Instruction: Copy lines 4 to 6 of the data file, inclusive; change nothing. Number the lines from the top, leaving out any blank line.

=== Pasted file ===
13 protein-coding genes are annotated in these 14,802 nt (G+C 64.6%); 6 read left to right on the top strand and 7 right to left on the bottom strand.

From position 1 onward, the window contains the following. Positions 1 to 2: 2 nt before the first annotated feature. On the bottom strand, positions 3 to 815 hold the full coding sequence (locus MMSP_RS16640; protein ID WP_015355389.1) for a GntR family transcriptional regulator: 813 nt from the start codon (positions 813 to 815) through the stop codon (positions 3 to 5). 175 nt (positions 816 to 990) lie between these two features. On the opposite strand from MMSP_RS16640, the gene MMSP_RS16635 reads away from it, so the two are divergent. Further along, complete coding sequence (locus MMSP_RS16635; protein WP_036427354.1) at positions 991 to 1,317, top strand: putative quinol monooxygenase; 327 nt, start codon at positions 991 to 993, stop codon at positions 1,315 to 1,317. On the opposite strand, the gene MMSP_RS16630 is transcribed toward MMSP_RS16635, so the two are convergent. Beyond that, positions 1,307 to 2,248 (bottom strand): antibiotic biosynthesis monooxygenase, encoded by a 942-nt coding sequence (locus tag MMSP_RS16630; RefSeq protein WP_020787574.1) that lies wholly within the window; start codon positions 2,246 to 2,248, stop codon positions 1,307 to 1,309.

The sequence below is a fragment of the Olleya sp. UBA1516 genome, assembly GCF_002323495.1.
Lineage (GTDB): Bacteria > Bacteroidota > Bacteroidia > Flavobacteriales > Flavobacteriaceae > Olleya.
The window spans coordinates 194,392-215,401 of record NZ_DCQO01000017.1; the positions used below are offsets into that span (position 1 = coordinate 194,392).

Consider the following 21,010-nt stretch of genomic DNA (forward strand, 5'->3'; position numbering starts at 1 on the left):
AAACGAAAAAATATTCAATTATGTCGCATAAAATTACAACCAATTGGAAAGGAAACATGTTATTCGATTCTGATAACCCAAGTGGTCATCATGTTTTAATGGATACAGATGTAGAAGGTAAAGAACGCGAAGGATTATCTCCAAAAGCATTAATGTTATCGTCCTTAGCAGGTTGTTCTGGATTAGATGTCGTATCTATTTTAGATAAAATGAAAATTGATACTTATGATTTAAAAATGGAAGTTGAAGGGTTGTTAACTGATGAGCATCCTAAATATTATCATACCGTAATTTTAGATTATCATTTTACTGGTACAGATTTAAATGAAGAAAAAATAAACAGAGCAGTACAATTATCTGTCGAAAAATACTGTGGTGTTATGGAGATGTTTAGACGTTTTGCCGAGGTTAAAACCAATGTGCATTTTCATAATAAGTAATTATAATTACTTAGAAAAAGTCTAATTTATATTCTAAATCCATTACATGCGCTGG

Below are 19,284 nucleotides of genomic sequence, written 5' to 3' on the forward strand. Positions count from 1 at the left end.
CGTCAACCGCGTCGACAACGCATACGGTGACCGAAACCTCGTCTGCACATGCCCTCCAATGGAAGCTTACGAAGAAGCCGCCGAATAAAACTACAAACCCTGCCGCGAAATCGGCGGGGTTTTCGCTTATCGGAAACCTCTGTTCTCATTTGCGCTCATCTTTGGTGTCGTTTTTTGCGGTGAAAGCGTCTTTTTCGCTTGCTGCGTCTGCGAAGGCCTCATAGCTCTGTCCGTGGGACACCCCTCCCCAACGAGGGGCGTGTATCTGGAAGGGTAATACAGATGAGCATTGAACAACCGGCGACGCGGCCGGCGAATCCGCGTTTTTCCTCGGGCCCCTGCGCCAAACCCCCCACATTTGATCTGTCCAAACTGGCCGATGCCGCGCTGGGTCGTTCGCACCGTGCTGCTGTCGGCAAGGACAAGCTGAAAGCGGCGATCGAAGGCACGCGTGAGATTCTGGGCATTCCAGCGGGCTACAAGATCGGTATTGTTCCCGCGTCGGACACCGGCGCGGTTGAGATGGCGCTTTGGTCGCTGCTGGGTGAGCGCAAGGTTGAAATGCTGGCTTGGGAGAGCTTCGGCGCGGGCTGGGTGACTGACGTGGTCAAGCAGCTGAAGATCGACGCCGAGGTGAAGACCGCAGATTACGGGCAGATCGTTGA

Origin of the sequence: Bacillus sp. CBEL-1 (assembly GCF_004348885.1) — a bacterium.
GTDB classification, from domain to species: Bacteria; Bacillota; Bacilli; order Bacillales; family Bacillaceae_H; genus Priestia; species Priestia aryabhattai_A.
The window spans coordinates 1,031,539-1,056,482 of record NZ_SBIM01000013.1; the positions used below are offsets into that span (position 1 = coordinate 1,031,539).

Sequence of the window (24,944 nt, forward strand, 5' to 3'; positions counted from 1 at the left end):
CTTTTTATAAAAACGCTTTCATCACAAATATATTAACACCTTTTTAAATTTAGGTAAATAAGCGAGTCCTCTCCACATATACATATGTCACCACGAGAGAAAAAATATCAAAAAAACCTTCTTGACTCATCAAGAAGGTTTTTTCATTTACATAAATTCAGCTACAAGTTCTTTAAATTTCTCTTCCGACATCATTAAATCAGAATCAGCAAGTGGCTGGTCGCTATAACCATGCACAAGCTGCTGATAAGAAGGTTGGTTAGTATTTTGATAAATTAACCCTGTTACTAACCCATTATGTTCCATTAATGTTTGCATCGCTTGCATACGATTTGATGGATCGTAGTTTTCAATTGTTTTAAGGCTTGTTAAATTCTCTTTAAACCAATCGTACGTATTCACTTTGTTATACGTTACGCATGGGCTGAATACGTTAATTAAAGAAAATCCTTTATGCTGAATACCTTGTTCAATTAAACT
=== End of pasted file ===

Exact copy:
Lineage (GTDB): Bacteria > Bacteroidota > Bacteroidia > Flavobacteriales > Flavobacteriaceae > Olleya.
The window spans coordinates 194,392-215,401 of record NZ_DCQO01000017.1; the positions used below are offsets into that span (position 1 = coordinate 194,392).

Consider the following 21,010-nt stretch of genomic DNA (forward strand, 5'->3'; position numbering starts at 1 on the left):